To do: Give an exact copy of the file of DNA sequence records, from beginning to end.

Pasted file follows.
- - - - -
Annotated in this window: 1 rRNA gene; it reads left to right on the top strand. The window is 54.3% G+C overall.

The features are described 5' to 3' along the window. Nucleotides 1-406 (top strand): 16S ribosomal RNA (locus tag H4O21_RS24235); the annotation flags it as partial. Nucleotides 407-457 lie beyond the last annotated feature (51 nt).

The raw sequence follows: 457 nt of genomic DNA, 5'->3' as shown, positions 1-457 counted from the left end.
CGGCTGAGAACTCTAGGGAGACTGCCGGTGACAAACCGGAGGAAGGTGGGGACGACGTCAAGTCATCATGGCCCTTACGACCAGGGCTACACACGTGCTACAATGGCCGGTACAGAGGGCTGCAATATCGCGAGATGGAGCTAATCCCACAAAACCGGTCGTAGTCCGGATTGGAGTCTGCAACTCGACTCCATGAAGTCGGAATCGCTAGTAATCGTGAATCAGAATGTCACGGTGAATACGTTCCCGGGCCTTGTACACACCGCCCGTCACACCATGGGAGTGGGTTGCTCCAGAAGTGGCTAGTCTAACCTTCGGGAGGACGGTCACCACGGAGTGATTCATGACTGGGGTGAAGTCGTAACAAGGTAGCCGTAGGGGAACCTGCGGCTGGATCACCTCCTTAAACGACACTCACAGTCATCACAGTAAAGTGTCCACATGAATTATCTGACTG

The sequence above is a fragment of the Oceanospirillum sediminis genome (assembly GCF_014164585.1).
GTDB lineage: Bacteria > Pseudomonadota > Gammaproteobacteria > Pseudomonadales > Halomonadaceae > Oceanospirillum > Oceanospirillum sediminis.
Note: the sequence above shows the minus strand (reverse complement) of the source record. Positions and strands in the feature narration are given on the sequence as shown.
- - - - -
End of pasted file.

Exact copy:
Annotated in this window: 1 rRNA gene; it reads left to right on the top strand. The window is 54.3% G+C overall.

The features are described 5' to 3' along the window. Nucleotides 1-406 (top strand): 16S ribosomal RNA (locus tag H4O21_RS24235); the annotation flags it as partial. Nucleotides 407-457 lie beyond the last annotated feature (51 nt).

The raw sequence follows: 457 nt of genomic DNA, 5'->3' as shown, positions 1-457 counted from the left end.
CGGCTGAGAACTCTAGGGAGACTGCCGGTGACAAACCGGAGGAAGGTGGGGACGACGTCAAGTCATCATGGCCCTTACGACCAGGGCTACACACGTGCTACAATGGCCGGTACAGAGGGCTGCAATATCGCGAGATGGAGCTAATCCCACAAAACCGGTCGTAGTCCGGATTGGAGTCTGCAACTCGACTCCATGAAGTCGGAATCGCTAGTAATCGTGAATCAGAATGTCACGGTGAATACGTTCCCGGGCCTTGTACACACCGCCCGTCACACCATGGGAGTGGGTTGCTCCAGAAGTGGCTAGTCTAACCTTCGGGAGGACGGTCACCACGGAGTGATTCATGACTGGGGTGAAGTCGTAACAAGGTAGCCGTAGGGGAACCTGCGGCTGGATCACCTCCTTAAACGACACTCACAGTCATCACAGTAAAGTGTCCACATGAATTATCTGACTG

The sequence above is a fragment of the Oceanospirillum sediminis genome (assembly GCF_014164585.1).
GTDB lineage: Bacteria > Pseudomonadota > Gammaproteobacteria > Pseudomonadales > Halomonadaceae > Oceanospirillum > Oceanospirillum sediminis.
Note: the sequence above shows the minus strand (reverse complement) of the source record. Positions and strands in the feature narration are given on the sequence as shown.